Not going to lie. I grew up spoiled. My Mom and Grandparents bought me my first car, a used 1995 Ford Escort when I was 16. Then my Grandparents bought me a brand new 2004 Nissan Xterra when I was 18. That car lasted nearly 200,000 miles until this year when I bought my brand new 2014 Scion tc. I feel like a grown up now.

Sad to see my old car go after so many great memories. But now I'm making even better ones with this new one.

Sad to see my old car go after so many great memories. But now I’m making even better ones with this new one.

  • Helped other people get jobs

Several people recommended me for jobs this year, for which I am eternally grateful. So, I tried to pay it forward, and each person I did it for, didn’t disappoint me. It’s amazing to finally feel like I have solid people in my peer group that I can rely on.

So glad I got to work with Tessa on a FUN show.

So glad I got to work with Tessa on a FUN show.

  • Remained involved with my alma mater

Cal State University, San Marcos is very important to me. It showed me I could write. I had no clue this was something I could do until I went to college. I have always tried to remain involved with the university in any way I can. One of my favorite former professors asks me every year to go back and be a guest speaker to her current students. I couldn’t do it in 2013, after I did it in 2012. This year I was able to make it back and it was a blast. In addition, the student affairs and alumni association contacted me and asked if they could interview me and write a story on me. It was filled with some of the nicest words anyone has ever said about me. They made me sound a lot cooler than I actually am.

Here’s the article CSUSM wrote on me.

What I love most about that article is that they spelled my last name incorrectly in the headline, but got it right everywhere else in the article. They said such amazing things, but know how to keep my head from getting too big, which is why I continue to love my alma mater.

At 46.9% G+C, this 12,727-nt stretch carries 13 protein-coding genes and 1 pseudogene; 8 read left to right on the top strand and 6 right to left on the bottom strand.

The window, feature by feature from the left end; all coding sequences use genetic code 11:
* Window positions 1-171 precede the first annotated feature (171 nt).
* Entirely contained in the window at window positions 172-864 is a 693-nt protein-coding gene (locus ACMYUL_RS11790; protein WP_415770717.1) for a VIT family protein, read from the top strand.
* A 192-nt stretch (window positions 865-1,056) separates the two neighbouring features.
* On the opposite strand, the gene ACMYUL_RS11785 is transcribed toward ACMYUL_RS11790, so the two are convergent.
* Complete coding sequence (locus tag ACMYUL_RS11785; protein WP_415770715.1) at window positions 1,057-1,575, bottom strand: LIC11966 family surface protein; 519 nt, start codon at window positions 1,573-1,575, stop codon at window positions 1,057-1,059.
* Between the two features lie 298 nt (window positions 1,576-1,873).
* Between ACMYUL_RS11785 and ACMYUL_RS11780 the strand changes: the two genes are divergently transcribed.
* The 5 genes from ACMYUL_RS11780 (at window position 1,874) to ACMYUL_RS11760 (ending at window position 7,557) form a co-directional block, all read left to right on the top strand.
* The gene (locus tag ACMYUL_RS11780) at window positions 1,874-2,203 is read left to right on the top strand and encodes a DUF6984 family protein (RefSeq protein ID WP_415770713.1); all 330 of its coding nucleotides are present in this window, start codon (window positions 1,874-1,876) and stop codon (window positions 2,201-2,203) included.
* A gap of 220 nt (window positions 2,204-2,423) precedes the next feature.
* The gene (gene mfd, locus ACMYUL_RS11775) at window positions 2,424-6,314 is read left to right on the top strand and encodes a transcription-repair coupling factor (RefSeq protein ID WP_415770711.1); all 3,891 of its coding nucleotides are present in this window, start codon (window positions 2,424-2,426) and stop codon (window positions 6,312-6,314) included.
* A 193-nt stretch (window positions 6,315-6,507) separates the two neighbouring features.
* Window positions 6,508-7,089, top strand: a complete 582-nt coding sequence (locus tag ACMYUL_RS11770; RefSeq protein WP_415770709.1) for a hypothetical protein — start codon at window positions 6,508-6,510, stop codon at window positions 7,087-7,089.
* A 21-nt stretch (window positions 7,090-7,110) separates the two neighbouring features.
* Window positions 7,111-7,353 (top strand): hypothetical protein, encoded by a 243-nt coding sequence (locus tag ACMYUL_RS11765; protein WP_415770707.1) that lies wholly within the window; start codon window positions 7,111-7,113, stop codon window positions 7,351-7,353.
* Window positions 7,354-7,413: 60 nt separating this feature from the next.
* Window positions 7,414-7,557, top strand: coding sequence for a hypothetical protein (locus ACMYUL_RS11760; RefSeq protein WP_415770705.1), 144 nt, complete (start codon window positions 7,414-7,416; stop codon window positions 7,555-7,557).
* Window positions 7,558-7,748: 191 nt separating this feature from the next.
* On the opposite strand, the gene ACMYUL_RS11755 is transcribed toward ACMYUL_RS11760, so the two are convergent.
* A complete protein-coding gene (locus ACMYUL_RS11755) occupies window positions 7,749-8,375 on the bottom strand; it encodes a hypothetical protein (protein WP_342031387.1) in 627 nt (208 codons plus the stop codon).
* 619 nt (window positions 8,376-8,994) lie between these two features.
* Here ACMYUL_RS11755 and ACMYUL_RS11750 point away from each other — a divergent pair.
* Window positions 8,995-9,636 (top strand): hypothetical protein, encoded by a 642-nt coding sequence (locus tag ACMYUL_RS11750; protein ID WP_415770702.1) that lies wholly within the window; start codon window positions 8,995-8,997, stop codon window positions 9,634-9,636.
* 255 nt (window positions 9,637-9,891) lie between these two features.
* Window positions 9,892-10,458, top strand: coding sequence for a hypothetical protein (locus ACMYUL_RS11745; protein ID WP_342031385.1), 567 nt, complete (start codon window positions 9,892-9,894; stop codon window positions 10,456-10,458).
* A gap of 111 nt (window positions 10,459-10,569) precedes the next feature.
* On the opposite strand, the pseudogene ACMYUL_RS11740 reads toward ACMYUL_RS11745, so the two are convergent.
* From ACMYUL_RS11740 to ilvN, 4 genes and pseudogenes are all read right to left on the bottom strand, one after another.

Here’s to an even more fun-filled 2015. Happy New Year everyone.

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#37 – Have A One Night Stand

I over-eat, over-drink, and over-analyze.

So why not over-share?

I had a one-night stand last month.

I didn’t realize it, but I never had one before. I generally always go back for seconds, hence the over-eating problem.

I did six TV shows this year. I love to work. It keeps me out of trouble. When I’m working it’s usually all consuming, so when I have a break I tend to make up for lost freedom.

I spent nearly all of November traveling the country. On my first night back in Los Angeles, a Tuesday, I went to the Hollywood Improv, my home away from home. Since I didn’t have to be anywhere early on Wednesday morning, I closed down the Improv bar talking to a woman. I probably could’ve taken her to my place, but I was trying not to go down my usual path of hiatus destruction, and was actually more interested in sleep after not having done it for a month on the road.

The next morning I went to the movies, and afterward I went to Subway for a salad. Yeah, I’m the weirdo who orders a salad at Subway. Probably because I don’t like the judgmental look from my sandwich artist when I order a sandwich and say, “no cheese.” Anyways, when the cashier handed me back my platinum blue Wells Fargo debit card, I noticed something was different about the card this time. “My name isn’t ‘Stacy.’”